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2013奥巴马俄亥俄州立大学毕业典礼演讲英文全文 超清视频

时间:2013-05-15 23:57  作者:admin  来源:www.lili1989.net

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文章摘要:2013奥巴马俄亥俄州立大学毕业典礼演讲英文全文 超清视频,拖入强制性条挥汗成雨,羊羔龙骧麟振舒亦康。

当地时间2013年5月5日美国总统奥巴马在俄亥俄州州立大学出席该校学生的毕业典礼。当天,奥巴马还被授予法学博士的荣誉学位。奥巴马的讲话现场挤满了57000多名学生和他们的亲友。奥巴马在讲话中说,美国政治系统目前琐事缠身,被很多小事耗尽了精力,而且许多工作都是出于社会精英阶层的利益。他号召该校2013届的10143名毕业生“做更大的事”,比如重建美国经济、消除贫困、对抗全球气候变化等等至关重大的问题。

Remarks by the President at The Ohio State University Commencement
Ohio Stadium
Columbus, Ohio

THE PRESIDENT:  Thank you.  (Applause.)  Hello, Buckeyes!  O-H!

AUDIENCE:  I-O!

THE PRESIDENT:  O-H!

AUDIENCE:  I-O!

THE PRESIDENT:  O-H!

AUDIENCE:  I-O!

 

THE PRESIDENT:  Well, thank you so much.  Everybody, please be seated.  Thank you, Dr. Gee, for the wonderful introduction.  I suspect the good President may have edited out some other words that were used to describe me.  (Laughter.)  I appreciate that.  But I'm going to let Michelle know of all the good comments.

To the Board of Trustees; Congresswoman Beatty; Mayor Coleman; and all of you who make up The Ohio State University for allowing me to join you -- it is an incredible honor. 
And most of all, congratulations, Class of 2013!  (Applause.)  And of course, congratulations to all the parents, and family, and friends and faculty here in the Horseshoe -- this is your day as well.  (Applause.)  I've been told to ask everybody, though, please be careful with the turf.  Coach Meyer has big plans for this fall.  (Laughter.)

I very much appreciate the President’s introduction.  I will not be singing today.  (Laughter.)

AUDIENCE:  Aww -- (laughter.)

THE PRESIDENT:  It is true that I did speak at that certain university up north a few years ago.  But, to be fair, you did let President Ford speak here once -- and he played football for Michigan!  (Laughter.)  So everybody can get some redemption.

In my defense, this is my fifth visit to campus in the past year or so.  (Applause.)  One time, I stopped at Sloppy’s to grab some lunch.  Many of you -- Sloopy’s -- I know.  (Laughter.)  It’s Sunday and I'm coming off a foreign trip.  (Laughter.)  Anyway, so I'm at Sloopy’s and many of you were still eating breakfast.  At 11:30 a.m.  (Laughter.)  On a Tuesday.  (Laughter.)  So, to the Class of 2013, I will offer my first piece of advice:  Enjoy it while you can.  (Laughter.)  Soon, you will not get to wake up and have breakfast at 11:30 a.m. on Tuesday.  (Laughter.)  And once you have children, it gets even earlier.  (Laughter.)

But, Class of 2013, your path to this moment has wound you through years of breathtaking change.  You were born as freedom forced its way through a wall in Berlin, tore down an Iron Curtain across Europe.  You were educated in an era of instant information that put the world’s accumulated knowledge at your fingertips.  And you came of age as terror touched our shores; and an historic recession spread across the nation; and a new generation signed up to go to war.

So you’ve been tested and you’ve been tempered by events that your parents and I never imagined we’d see when we sat where you sit.  And yet, despite all this, or perhaps because of it, yours has become a generation possessed with that most American of ideas -- that people who love their country can change it for the better.  For all the turmoil, for all the times you’ve been let down, or frustrated at the hand that you’ve been dealt, what I have seen -- what we have witnessed from your generation -- is that perennial, quintessentially American value of optimism; altruism; empathy; tolerance; a sense of community; a sense of service -- all of which makes me optimistic for our future.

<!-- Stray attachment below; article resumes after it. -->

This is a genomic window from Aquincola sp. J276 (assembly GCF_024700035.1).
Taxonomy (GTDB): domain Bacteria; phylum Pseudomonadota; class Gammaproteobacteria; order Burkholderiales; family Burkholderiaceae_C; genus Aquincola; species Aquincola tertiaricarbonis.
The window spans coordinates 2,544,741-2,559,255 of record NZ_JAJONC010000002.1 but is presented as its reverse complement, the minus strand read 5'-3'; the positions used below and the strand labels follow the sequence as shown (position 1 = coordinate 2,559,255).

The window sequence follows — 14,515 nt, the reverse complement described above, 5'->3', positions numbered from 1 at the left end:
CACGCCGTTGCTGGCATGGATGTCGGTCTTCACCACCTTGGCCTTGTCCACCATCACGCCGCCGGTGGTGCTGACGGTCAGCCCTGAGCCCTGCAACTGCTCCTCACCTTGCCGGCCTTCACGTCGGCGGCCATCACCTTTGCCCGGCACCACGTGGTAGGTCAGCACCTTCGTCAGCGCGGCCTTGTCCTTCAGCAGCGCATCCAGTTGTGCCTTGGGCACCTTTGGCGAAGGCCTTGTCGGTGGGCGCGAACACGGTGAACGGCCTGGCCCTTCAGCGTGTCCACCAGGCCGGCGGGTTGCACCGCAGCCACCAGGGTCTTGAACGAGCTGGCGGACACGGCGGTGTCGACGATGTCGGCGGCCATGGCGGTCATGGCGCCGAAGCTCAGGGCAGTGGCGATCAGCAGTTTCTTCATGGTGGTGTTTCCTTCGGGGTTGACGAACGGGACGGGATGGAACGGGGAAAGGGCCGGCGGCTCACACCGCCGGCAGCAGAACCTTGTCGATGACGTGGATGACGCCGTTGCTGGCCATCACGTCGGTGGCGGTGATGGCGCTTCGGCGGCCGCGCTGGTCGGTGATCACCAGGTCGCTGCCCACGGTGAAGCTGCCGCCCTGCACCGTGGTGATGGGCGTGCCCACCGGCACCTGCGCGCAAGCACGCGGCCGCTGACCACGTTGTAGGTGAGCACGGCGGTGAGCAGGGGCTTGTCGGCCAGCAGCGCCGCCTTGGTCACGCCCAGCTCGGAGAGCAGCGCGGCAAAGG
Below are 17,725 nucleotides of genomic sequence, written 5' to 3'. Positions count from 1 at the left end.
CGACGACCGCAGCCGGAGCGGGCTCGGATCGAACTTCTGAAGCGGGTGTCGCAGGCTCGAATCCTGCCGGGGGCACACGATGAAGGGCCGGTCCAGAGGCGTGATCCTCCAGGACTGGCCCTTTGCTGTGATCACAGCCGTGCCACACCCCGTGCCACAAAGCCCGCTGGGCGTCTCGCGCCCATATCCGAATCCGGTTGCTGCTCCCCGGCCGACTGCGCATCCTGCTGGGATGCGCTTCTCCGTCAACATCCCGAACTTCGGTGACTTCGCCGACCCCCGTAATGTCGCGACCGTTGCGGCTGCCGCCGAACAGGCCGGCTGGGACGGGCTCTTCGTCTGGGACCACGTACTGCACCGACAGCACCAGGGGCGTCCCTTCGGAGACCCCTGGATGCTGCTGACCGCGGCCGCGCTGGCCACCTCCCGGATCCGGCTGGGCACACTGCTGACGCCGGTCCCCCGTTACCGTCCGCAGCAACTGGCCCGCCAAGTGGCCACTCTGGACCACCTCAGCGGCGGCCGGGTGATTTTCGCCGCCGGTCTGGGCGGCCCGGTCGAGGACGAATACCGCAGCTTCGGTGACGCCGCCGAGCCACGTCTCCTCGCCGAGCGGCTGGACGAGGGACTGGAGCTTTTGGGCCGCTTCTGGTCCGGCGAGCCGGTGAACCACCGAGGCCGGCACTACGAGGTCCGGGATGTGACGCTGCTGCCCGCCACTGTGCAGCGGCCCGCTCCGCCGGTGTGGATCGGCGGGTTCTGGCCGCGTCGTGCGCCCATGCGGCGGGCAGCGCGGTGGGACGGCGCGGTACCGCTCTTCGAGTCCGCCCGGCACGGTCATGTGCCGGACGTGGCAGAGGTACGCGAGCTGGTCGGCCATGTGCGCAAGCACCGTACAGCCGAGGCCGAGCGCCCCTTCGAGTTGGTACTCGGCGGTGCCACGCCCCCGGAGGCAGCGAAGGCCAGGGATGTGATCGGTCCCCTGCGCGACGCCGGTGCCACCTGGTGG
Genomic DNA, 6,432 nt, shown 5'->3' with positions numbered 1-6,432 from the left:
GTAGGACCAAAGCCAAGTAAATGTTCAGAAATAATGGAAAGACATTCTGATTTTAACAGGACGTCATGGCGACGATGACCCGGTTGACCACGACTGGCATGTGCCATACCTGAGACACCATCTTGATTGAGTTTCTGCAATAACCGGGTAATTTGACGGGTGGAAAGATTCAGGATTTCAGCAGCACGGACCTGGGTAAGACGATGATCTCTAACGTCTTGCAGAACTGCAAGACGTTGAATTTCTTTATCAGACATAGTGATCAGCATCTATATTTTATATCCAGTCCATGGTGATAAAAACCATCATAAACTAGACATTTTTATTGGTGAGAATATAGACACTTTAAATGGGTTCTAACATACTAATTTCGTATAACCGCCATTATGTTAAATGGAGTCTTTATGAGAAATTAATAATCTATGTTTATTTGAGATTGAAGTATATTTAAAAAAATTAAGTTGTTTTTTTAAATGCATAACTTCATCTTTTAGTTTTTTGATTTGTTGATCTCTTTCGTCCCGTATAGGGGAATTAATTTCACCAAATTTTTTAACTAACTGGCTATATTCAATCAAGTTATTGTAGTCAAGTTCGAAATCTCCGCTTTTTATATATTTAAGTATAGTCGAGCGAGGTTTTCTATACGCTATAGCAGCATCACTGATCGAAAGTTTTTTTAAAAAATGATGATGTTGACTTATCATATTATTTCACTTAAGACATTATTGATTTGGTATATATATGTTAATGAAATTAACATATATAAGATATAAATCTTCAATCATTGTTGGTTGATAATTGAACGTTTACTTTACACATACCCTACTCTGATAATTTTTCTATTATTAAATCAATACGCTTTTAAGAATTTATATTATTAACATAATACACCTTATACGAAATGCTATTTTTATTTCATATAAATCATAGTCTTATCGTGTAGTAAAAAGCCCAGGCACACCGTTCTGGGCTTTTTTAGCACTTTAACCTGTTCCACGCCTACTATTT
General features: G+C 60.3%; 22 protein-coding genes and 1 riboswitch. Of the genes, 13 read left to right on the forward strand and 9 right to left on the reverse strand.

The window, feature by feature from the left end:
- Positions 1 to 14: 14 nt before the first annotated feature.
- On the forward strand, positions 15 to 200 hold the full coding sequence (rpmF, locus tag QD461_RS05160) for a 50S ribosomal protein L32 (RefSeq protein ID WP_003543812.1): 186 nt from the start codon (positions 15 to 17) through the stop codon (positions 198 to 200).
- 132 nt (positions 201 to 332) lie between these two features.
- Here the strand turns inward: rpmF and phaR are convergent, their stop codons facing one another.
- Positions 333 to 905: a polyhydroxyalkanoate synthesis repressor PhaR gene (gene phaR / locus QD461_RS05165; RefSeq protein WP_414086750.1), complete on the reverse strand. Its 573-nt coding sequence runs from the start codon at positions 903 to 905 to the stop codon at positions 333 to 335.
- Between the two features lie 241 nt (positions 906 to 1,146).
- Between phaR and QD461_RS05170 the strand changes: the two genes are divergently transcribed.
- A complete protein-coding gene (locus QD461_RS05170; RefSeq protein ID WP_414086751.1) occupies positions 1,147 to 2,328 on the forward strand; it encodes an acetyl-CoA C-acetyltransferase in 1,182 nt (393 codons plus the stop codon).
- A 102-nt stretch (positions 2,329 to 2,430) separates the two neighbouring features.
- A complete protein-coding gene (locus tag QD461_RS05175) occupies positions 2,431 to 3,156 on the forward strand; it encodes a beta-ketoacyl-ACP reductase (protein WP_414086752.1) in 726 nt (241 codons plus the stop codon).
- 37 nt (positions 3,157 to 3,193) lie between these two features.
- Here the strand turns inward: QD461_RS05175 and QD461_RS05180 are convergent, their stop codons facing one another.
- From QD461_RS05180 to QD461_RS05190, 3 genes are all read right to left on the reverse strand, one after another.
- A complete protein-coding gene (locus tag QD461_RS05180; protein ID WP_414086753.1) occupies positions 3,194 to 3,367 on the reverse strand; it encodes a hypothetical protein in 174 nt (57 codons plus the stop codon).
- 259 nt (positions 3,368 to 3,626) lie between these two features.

Consider that today, 50 ROTC cadets in your graduating class will become commissioned officers in the Army, Navy, Air Force, and Marines.  (Applause.)  A hundred and thirty of your fellow graduates have already served -- some in combat, some on multiple deployments.  (Applause.)  Of the 98 veterans earning bachelor’s degrees today, 20 are graduating with honors, and at least one kept serving his fellow veterans when he came home by starting up a campus organization called Vets4Vets.  And as your Commander-in-Chief, I could not be prouder of all of you.  (Applause.)

Consider that graduates of this university serve their country through the Peace Corps, and educate our children through established programs like Teach for America, startups like Blue Engine, often earning little pay for making the biggest impact.  Some of you have already launched startup companies of your own. And I suspect that those of you who pursue more education, or climb the corporate ladder, or enter the arts or science or journalism, you will still choose a cause that you care about in your life and will fight like heck to realize your vision.

There is a word for this.  It’s citizenship.  And we don’t always talk about this idea much these days -- citizenship -- let alone celebrate it.  Sometimes, we see it as a virtue from another time, a distant past, one that’s slipping from a society that celebrates individual ambition above all else; a society awash in instant technology that empowers us to leverage our skills and talents like never before, but just as easily allows us to retreat from the world.  And the result is that we sometimes forget the larger bonds we share as one American family.

But it’s out there, all the time, every day -- especially when we need it most.  Just look at the past year.  When a hurricane struck our mightiest city, and a factory exploded in a small town in Texas, we saw citizenship.  When bombs went off in Boston, and when a malevolent spree of gunfire visited a movie theater, a temple, an Ohio high school, a 1st grade classroom in Connecticut, we saw citizenship.  In the aftermath of darkest tragedy, we have seen the American spirit at its brightest.

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